Initially, Shelley used the image of his boyhood in Ode to the West Wind to connect nature and spirit. In part IV of the poem, Shelley makes a very good observation. “The impulse of thy strength, only less free Than thou, O uncontrollable! If even I were as in my boyhood, and could be The comrade of thy Wanderings over Heaven, As then, when to outstrip the skyey speed Scarce seemed a vision; I would ne’er have striven As thus with thee in prayer in my sore need. (Part IV Lines 46-52)” The wind makes him want to be a kid again, so he could be its companion, traveling wildly across the world. In relation, Antje Kurzmann says this. “The usage of the alliteration and the adjective “wild” in connection to the wind shows how the lyrical I sees the wind. The wind has to be something that is dynamic, moving, and active and may cause change.” Shelley makes the statement that the wind invokes hi...
... middle of paper ...
...o, next time you leave town, and head out to visit nature, think about this; that feeling you experience when looking upon nature and all its beauty is the very same feeling that Shelley felt once all those years ago. The spirit provided by nature inspires humanity to this day, and as long as we let it into our lives, it will continue to do so for eternity. After all, that spirit is scattered across the universe, like withered leaves.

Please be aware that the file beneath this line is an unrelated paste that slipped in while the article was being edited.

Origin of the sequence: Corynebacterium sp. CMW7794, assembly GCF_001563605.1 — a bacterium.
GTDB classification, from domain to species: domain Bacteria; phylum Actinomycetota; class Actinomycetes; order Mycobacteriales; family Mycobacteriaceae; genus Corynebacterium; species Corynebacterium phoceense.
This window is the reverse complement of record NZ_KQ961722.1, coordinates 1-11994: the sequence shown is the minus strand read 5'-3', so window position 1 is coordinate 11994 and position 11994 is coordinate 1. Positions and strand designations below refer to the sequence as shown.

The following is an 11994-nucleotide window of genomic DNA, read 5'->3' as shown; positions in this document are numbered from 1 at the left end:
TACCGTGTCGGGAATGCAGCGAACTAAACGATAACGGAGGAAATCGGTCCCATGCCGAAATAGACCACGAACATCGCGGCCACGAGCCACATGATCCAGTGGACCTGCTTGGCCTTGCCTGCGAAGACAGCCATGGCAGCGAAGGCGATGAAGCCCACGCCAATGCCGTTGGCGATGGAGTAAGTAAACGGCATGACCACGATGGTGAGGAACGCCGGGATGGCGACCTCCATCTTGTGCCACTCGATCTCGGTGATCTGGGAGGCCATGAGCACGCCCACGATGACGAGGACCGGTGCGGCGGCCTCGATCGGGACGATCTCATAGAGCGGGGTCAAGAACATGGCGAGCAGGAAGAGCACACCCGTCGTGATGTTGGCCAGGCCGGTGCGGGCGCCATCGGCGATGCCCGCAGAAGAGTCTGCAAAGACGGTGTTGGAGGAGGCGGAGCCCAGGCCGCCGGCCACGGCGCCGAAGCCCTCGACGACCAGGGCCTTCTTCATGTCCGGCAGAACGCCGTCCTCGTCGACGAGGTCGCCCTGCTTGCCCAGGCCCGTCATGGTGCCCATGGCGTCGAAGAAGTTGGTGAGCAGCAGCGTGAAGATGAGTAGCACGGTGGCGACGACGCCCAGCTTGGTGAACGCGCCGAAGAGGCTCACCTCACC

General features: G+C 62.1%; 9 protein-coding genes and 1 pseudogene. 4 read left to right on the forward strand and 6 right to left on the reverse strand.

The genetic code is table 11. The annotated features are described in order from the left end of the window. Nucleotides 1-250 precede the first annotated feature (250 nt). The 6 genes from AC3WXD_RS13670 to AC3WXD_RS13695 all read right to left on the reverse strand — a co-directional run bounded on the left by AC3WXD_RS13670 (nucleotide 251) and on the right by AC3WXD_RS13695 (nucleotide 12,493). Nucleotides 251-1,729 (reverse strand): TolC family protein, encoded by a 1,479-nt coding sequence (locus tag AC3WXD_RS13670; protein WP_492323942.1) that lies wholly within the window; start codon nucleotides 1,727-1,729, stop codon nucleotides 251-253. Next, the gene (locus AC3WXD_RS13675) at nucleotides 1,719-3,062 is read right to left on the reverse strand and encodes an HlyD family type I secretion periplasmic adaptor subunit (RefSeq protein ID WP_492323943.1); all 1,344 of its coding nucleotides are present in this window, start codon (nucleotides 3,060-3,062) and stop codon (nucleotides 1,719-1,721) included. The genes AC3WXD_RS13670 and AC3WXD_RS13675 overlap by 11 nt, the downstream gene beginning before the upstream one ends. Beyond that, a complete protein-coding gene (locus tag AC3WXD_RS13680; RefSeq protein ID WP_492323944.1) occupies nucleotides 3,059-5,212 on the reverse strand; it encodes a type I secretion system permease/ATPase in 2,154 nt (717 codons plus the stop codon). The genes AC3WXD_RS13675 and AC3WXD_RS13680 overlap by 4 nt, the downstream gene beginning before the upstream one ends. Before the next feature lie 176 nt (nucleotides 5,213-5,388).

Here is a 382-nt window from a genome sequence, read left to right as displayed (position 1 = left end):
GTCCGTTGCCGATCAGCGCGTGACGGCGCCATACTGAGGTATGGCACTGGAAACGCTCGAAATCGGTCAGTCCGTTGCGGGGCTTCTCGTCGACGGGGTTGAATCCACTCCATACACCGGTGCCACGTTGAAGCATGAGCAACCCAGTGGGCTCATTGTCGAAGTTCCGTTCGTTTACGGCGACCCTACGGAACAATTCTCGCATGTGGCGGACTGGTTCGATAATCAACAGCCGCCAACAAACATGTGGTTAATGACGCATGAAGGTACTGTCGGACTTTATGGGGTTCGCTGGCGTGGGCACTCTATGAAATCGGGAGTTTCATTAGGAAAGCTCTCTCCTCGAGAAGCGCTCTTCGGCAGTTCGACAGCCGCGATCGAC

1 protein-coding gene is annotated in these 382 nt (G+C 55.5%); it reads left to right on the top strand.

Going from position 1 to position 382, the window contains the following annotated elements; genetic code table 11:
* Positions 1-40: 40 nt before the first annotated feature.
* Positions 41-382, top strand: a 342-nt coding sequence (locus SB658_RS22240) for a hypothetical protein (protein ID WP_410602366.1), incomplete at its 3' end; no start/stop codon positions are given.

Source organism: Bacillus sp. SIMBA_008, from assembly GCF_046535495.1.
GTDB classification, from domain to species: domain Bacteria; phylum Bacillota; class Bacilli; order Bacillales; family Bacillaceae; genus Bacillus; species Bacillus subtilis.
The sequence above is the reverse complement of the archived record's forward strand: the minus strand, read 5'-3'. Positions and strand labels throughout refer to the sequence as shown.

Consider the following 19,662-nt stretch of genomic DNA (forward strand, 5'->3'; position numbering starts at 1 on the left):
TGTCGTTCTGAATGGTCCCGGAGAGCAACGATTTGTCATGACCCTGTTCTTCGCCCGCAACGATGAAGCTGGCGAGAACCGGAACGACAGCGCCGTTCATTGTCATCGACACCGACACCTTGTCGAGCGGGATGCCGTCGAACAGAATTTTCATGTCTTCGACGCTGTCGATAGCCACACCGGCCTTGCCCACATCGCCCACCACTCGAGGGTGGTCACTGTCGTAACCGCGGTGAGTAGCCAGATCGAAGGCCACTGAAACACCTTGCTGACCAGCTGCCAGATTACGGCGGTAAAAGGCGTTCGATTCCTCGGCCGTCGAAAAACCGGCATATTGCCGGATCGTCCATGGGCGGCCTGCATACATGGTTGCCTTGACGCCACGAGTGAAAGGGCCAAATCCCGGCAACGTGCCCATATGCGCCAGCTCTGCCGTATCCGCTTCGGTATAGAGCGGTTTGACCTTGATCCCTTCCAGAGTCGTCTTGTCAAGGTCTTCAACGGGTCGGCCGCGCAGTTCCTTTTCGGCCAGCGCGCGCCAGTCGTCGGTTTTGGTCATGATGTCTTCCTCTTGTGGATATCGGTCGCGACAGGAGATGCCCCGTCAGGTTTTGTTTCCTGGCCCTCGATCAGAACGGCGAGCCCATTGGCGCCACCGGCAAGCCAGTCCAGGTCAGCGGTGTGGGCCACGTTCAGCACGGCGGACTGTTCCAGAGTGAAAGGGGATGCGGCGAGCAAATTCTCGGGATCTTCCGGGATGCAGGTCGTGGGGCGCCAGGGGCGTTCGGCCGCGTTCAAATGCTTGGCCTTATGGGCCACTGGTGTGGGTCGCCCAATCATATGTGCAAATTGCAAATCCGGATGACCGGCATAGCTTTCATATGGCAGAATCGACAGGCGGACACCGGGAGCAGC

Everett, Glenn. "Shelley Biography." Shelley Biography. N.p., n.d. Web. 24 Mar. 2014.
Kurzmann, Antje. "Analysis of Shelley’s "Ode to the West Wind"" Grin. N.p., n.d. Web. 24 Mar. 2014.
Pancoast, Henry S. "Shelley's Ode to the West Wind." N.p., n.d. Web. 24 Mar. 2014.
Rudy, John G. "Romantic Circlesbeta." N.p., n.d. Web. 25 Mar. 2014.
Simkin, John. "Percy Bysshe Shelley." : Biography. N.p., n.d. Web. 25 Mar. 2014.
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